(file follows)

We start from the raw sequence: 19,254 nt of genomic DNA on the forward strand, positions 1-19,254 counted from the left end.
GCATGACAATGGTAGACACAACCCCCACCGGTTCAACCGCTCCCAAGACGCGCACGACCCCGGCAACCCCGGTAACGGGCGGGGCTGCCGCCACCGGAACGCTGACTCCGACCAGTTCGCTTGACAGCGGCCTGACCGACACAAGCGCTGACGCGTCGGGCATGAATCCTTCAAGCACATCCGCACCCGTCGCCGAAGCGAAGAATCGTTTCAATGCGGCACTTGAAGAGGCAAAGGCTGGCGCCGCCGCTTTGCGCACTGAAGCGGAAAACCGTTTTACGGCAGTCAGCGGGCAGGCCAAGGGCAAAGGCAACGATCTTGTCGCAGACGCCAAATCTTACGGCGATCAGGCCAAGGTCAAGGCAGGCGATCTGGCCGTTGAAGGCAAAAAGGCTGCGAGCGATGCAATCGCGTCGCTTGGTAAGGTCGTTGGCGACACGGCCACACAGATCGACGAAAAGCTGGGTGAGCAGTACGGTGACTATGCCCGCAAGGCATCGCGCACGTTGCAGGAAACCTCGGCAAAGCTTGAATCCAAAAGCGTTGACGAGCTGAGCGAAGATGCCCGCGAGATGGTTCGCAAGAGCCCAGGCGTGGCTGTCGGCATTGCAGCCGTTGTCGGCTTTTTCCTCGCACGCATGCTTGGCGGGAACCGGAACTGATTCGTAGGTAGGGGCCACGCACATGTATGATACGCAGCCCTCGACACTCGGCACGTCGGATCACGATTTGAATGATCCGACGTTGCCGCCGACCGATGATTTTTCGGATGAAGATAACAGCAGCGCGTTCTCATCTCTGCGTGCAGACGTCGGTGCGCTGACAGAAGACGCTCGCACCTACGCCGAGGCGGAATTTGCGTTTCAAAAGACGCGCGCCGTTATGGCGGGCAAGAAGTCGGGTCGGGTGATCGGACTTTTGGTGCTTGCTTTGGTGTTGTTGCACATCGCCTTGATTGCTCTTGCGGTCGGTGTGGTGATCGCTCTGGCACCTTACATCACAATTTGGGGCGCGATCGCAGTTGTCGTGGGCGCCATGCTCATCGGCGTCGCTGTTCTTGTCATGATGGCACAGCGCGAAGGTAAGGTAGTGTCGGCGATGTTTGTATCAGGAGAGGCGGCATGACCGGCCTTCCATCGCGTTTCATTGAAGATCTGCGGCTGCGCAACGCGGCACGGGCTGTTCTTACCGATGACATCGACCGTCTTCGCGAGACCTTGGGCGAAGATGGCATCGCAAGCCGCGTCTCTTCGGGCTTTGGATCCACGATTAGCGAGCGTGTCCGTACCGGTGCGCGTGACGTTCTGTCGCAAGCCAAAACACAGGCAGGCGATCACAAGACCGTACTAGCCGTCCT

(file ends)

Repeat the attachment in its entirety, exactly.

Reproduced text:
We start from the raw sequence: 19,254 nt of genomic DNA on the forward strand, positions 1-19,254 counted from the left end.
GCATGACAATGGTAGACACAACCCCCACCGGTTCAACCGCTCCCAAGACGCGCACGACCCCGGCAACCCCGGTAACGGGCGGGGCTGCCGCCACCGGAACGCTGACTCCGACCAGTTCGCTTGACAGCGGCCTGACCGACACAAGCGCTGACGCGTCGGGCATGAATCCTTCAAGCACATCCGCACCCGTCGCCGAAGCGAAGAATCGTTTCAATGCGGCACTTGAAGAGGCAAAGGCTGGCGCCGCCGCTTTGCGCACTGAAGCGGAAAACCGTTTTACGGCAGTCAGCGGGCAGGCCAAGGGCAAAGGCAACGATCTTGTCGCAGACGCCAAATCTTACGGCGATCAGGCCAAGGTCAAGGCAGGCGATCTGGCCGTTGAAGGCAAAAAGGCTGCGAGCGATGCAATCGCGTCGCTTGGTAAGGTCGTTGGCGACACGGCCACACAGATCGACGAAAAGCTGGGTGAGCAGTACGGTGACTATGCCCGCAAGGCATCGCGCACGTTGCAGGAAACCTCGGCAAAGCTTGAATCCAAAAGCGTTGACGAGCTGAGCGAAGATGCCCGCGAGATGGTTCGCAAGAGCCCAGGCGTGGCTGTCGGCATTGCAGCCGTTGTCGGCTTTTTCCTCGCACGCATGCTTGGCGGGAACCGGAACTGATTCGTAGGTAGGGGCCACGCACATGTATGATACGCAGCCCTCGACACTCGGCACGTCGGATCACGATTTGAATGATCCGACGTTGCCGCCGACCGATGATTTTTCGGATGAAGATAACAGCAGCGCGTTCTCATCTCTGCGTGCAGACGTCGGTGCGCTGACAGAAGACGCTCGCACCTACGCCGAGGCGGAATTTGCGTTTCAAAAGACGCGCGCCGTTATGGCGGGCAAGAAGTCGGGTCGGGTGATCGGACTTTTGGTGCTTGCTTTGGTGTTGTTGCACATCGCCTTGATTGCTCTTGCGGTCGGTGTGGTGATCGCTCTGGCACCTTACATCACAATTTGGGGCGCGATCGCAGTTGTCGTGGGCGCCATGCTCATCGGCGTCGCTGTTCTTGTCATGATGGCACAGCGCGAAGGTAAGGTAGTGTCGGCGATGTTTGTATCAGGAGAGGCGGCATGACCGGCCTTCCATCGCGTTTCATTGAAGATCTGCGGCTGCGCAACGCGGCACGGGCTGTTCTTACCGATGACATCGACCGTCTTCGCGAGACCTTGGGCGAAGATGGCATCGCAAGCCGCGTCTCTTCGGGCTTTGGATCCACGATTAGCGAGCGTGTCCGTACCGGTGCGCGTGACGTTCTGTCGCAAGCCAAAACACAGGCAGGCGATCACAAGACCGTACTAGCCGTCCT